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Cirque Du Soleil’s Varekai, with Kids

My 8yo who often pushes me away when I attempt a cuddle these days is curled up against me, watching intently and grabbing my arm from time to time or gently moving my face to deliver questions in my ear.  We’re watching Varekai, by Cirque Du Soleil, the world’s largest theatrical producer, each Cirque show combines no-safety-net-daredevil acrobatics from around the world, with a magical theme and storytelling.

Theatre and performance are amazing for the soul and Varekai completely reminds me why I need it and why I love taking my kids. The rush to leave the house, to park the car and the bickering over appropriate treats soon vanish as we feast on on a riot of colour, music, costume, lights, a magical set and thrilling circus skills. I could watch their faces all night, I love seeing how humans performing on stage can elicit such incredible reactions in other humans, and it’s especially magical watching a show mirrored in a child’s face.

‘What’s is about?’ my son asks.

‘Who is that?’

‘Why has he got a lightbulb on his head?’

‘Why have they taken his wings?’

I confess I’m not entirely sure and we whisper back and forth and then I explain some of the show’s premise to the kids in the interval after a quick Google. Varekai means ‘wherever’ in Romani, the show is ‘an acrobatic tribute to the nomadic soul’. We discuss nomads, we like the theme a lot as keen travellers ourselves.

‘It’s set in an enchanted forest too.’ I explain. ‘Anything can happen! It’s like a dream.’

Icarus crashes to the ground in giant wings at the start and the kids recognise that story. My son is gloriously unperturbed by my inability to supply a coherent narrative and completely willing to go with it. I love that. As we watch we exchange thoughts, there is no sense of him feeling he has to understand it all, he totally gets that, just like the daring acrobatics and fantastical costumes anything is possible.

‘Where do they get their ideas?’ He asks, wide-eyed, mind spinning. I love that question, it’s full of thirst to be just as awe inspiring himself.

My 10yo daughter on the other hand watches with a sleepy spellbound gaze. It’s late and she’s not a night owl, but she doesn’t blink once or take her eyes away from the stage. It’s like she is grazing on a day dream. Afterwards I ask what her favourite part is and she refuses to dissect it.

‘All of it!’ She says dreamily, drunk on magic, ‘I loved all of it.’

There is so much to love. The gorgeously folksy fiddle-centric music has a gentle anarchy which reminds me of The Levellers. The wild and fanatastical costumes are designed to draw attention to the sheer risks the Cirque du Soleil performers take. The stunning enchanted forest set has a magnificent tree like structure climbing high into the lighting rig. The lighting is gorgeously clever – the lighting and sound desk is huge – it manages to keep pace with the performers, and occasionally tease them too. We giggled loads at the cheeky pre performance duo of larger than life clowning ushers who reappear throughout in a series of brilliant sketches as a magic show, entertainers and singers. Performers disappearing into holes in the stage like dolphins leaping into waves have us questioning our eyes.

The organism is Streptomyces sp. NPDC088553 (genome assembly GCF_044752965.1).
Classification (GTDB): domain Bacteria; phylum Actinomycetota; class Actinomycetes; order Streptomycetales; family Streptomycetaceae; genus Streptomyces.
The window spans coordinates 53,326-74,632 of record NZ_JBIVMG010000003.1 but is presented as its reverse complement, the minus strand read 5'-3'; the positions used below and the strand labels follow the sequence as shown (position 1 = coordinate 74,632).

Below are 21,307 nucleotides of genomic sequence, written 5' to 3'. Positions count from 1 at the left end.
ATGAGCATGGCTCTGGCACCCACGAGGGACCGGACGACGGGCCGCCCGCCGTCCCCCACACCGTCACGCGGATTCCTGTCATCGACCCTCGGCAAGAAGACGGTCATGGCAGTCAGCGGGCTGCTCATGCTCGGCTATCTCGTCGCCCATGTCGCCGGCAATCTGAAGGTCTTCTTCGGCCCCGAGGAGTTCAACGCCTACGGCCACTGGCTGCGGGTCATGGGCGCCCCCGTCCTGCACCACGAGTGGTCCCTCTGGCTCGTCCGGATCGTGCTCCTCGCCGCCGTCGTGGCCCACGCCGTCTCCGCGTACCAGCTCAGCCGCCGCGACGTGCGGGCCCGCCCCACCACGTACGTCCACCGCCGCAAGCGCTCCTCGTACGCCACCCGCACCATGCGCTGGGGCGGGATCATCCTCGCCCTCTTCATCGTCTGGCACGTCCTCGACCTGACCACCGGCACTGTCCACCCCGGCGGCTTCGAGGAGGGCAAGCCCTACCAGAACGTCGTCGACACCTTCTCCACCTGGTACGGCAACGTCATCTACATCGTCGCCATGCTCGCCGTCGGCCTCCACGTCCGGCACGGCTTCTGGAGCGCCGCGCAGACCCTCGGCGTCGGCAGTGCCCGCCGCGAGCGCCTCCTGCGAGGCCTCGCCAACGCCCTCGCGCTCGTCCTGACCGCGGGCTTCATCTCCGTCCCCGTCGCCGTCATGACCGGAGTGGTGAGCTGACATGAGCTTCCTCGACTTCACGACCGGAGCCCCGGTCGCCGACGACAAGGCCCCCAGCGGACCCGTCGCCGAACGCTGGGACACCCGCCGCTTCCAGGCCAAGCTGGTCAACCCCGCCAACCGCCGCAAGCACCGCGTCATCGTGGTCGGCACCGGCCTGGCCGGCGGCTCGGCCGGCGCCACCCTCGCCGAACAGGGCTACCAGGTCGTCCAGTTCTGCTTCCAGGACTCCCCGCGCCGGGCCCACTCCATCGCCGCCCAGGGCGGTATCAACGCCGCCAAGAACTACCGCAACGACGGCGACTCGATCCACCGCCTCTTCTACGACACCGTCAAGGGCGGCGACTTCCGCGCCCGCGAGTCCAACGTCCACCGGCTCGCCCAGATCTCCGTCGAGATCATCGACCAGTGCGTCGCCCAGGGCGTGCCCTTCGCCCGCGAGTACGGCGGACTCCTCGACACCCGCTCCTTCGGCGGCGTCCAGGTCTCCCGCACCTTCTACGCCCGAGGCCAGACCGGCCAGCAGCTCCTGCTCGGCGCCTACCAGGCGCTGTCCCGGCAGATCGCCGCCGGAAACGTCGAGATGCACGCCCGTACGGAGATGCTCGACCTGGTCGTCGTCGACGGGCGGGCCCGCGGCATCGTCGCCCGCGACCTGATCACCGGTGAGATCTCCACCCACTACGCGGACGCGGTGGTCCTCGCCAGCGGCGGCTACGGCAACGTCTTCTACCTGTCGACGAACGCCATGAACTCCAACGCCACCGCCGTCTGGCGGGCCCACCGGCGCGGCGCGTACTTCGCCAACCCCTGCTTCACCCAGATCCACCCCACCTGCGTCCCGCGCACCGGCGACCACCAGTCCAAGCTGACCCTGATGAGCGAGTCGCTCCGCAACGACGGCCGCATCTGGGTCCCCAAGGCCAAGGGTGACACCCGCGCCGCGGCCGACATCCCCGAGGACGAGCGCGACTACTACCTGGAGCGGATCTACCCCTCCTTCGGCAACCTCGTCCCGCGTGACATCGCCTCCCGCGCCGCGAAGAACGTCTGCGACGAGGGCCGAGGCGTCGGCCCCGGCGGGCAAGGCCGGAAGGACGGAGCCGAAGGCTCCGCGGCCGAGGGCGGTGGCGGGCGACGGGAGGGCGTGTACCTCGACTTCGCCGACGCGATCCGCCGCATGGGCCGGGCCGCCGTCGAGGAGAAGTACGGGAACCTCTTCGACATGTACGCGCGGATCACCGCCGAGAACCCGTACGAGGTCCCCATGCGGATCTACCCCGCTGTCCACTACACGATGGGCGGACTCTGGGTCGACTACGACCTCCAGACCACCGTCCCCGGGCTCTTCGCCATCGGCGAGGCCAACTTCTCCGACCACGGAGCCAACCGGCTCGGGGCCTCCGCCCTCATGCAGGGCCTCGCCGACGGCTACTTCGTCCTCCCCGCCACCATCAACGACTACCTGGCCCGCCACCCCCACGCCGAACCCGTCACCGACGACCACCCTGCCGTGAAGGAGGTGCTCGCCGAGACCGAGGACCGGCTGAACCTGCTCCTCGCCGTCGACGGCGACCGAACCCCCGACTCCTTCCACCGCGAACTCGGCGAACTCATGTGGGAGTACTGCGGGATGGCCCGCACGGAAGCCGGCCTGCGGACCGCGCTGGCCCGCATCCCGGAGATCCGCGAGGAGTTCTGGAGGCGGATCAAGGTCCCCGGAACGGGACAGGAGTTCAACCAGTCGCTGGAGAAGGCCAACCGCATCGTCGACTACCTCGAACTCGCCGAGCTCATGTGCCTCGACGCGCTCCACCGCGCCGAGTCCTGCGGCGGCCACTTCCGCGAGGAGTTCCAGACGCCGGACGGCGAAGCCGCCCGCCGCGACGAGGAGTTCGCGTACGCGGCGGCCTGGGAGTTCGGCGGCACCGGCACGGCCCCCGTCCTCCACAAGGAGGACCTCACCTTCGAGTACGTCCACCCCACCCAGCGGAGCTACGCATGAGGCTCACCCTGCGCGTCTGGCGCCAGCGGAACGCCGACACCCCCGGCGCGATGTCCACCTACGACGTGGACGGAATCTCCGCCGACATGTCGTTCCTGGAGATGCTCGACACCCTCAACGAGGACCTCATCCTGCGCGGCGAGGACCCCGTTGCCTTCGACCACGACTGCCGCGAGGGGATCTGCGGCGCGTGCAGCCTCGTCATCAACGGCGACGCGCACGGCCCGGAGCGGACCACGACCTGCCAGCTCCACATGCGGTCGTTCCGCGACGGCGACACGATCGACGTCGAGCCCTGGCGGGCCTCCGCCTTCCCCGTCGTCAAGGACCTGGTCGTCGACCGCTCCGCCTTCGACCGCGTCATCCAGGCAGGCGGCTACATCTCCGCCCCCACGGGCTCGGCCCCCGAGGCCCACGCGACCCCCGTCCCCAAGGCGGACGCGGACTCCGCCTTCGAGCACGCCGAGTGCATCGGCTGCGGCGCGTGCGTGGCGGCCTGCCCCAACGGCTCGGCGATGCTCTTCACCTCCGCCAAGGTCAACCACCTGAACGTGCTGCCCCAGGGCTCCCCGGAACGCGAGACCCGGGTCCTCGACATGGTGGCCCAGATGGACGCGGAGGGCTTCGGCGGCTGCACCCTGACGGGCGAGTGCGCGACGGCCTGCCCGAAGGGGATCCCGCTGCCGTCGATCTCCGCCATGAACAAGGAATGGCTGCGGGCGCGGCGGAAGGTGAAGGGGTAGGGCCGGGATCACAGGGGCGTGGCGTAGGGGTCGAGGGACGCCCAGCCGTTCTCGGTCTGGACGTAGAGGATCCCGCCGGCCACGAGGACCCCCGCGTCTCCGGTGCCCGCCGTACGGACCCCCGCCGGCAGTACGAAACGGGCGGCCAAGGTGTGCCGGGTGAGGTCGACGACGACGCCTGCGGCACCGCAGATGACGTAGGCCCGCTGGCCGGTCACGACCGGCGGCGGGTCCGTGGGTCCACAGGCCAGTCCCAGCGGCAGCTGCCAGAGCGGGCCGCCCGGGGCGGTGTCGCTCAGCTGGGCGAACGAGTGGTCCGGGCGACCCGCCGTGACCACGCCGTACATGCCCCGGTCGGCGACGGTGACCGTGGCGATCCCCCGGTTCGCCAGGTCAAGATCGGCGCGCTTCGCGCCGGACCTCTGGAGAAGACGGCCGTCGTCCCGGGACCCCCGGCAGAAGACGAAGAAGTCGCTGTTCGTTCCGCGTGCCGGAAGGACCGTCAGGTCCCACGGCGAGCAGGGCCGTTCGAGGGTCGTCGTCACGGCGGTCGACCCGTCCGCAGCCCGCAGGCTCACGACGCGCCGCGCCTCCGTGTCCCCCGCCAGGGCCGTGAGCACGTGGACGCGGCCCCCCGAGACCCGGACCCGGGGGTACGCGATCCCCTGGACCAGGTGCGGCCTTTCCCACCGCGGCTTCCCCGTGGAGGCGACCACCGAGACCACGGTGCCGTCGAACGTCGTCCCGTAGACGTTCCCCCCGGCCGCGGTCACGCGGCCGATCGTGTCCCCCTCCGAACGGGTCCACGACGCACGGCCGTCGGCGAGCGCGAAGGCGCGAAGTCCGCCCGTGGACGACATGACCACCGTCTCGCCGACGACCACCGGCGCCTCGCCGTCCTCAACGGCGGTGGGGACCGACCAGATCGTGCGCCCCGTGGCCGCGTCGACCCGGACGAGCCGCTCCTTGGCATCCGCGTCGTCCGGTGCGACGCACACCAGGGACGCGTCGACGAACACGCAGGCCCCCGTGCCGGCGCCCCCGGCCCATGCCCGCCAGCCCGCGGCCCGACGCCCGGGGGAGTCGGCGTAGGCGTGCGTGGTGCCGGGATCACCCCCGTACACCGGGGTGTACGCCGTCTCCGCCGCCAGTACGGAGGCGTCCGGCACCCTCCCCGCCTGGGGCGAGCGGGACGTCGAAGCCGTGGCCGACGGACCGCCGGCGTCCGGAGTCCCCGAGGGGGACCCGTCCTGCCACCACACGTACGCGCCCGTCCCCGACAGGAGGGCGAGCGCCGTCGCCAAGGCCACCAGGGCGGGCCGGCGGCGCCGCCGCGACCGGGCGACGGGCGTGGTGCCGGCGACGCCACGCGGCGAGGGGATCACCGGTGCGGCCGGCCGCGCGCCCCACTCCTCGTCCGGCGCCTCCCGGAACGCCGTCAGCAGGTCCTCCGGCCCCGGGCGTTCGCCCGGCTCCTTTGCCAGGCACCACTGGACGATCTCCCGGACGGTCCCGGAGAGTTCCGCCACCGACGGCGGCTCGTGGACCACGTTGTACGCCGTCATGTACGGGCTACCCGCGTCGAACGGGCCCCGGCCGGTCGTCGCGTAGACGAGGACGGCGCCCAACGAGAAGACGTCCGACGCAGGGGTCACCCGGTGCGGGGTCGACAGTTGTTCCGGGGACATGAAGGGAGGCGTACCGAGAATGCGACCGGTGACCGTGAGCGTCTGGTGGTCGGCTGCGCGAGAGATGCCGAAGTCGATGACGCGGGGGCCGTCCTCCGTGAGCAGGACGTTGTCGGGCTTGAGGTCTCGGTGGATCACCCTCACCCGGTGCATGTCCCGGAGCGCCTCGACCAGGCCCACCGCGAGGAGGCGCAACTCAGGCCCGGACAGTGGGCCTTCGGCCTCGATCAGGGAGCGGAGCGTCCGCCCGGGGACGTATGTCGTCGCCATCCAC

The acrobatics are mind blowing, a tumbling, spinning, high rope swinging, gymnastic feat of unbelievable awesomeness. I have seen Cirque a handful of times now and they are always utterly spellbinding. It’s impossible to fathom what the human body is capable of, and how it can be turned into such incredibly beautiful performance gorgeously interwoven with a magical theme, story and imaginative possibility.

As the confetti fell and the stage was left filled with dizzying coloured costumes and performer’s unending energy, I knew Varekai was exactly what we needed, to switch off and feed our souls. It was a gloriously bonding night with my kids, that filled their heads with dreams and possibilities. I didn’t see many kids there, press night was a school night and it’s not a cheap ticket. But it’s absolutely worth taking them, dreamily engaging and wonderfully inspirational, Varekai communicates on a beautifully subconscious level and is dare devil proof of the incredible feats the human body is capable of.

Performance is so very important for our souls and it was a gift to share Varekai with my kids.

The story behind Cirque du Soleil, the world’s largest theatrical producer, is a brilliant one, with humble beginnings in street performance, my kids were fascinated by what is possible when you put your mind to it. They also loved hearing stats I found on google like it takes 250 hours a week to maintain the costumes involved!

Varekai is at Nottingham Arena until Sunday 12th March and then touring.

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2 Comments

  • Reply Sarah | Boo Roo and Tigger Too

    The show sounds inspiring. I am always mesmerised by how they perform the different skills within the shows

    09/03/2017 at 5:33 pm
    • Reply Penny Alexander

      It’s insane isn’t it!

      22/03/2017 at 9:25 am

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